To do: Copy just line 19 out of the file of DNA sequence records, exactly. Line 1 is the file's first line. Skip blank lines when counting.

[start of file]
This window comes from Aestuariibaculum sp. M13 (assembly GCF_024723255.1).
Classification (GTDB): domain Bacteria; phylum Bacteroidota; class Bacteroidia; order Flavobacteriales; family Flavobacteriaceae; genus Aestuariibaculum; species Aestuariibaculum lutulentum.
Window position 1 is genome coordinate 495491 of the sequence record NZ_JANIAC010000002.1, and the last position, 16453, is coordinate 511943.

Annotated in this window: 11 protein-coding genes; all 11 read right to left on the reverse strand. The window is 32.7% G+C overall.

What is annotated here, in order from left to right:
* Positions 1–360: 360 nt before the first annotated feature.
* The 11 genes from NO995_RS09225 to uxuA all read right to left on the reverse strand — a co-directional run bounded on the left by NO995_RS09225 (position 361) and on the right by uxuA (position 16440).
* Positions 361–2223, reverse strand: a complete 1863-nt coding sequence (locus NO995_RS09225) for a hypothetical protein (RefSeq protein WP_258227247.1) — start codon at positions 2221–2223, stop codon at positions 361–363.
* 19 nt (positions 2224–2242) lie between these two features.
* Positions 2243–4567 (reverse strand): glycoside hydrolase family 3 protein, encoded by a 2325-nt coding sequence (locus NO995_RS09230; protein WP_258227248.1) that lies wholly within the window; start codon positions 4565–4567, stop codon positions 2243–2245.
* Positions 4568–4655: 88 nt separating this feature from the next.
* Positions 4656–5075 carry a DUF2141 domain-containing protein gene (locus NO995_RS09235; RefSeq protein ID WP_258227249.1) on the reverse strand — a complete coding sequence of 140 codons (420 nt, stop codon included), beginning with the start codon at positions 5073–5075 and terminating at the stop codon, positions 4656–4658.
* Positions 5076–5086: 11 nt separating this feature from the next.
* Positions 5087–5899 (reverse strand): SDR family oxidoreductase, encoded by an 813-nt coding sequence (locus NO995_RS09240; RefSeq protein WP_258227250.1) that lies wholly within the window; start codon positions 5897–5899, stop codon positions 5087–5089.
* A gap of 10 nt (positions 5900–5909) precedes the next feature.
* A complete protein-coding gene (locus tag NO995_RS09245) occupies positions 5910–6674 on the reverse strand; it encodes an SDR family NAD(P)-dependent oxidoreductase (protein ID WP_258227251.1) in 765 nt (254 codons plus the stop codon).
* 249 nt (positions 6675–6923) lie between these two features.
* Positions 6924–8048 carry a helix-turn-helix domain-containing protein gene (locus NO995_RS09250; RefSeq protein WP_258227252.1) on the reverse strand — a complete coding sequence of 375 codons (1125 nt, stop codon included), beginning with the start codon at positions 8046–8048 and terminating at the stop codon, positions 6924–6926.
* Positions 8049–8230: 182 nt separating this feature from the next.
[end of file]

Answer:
* Positions 8049–8230: 182 nt separating this feature from the next.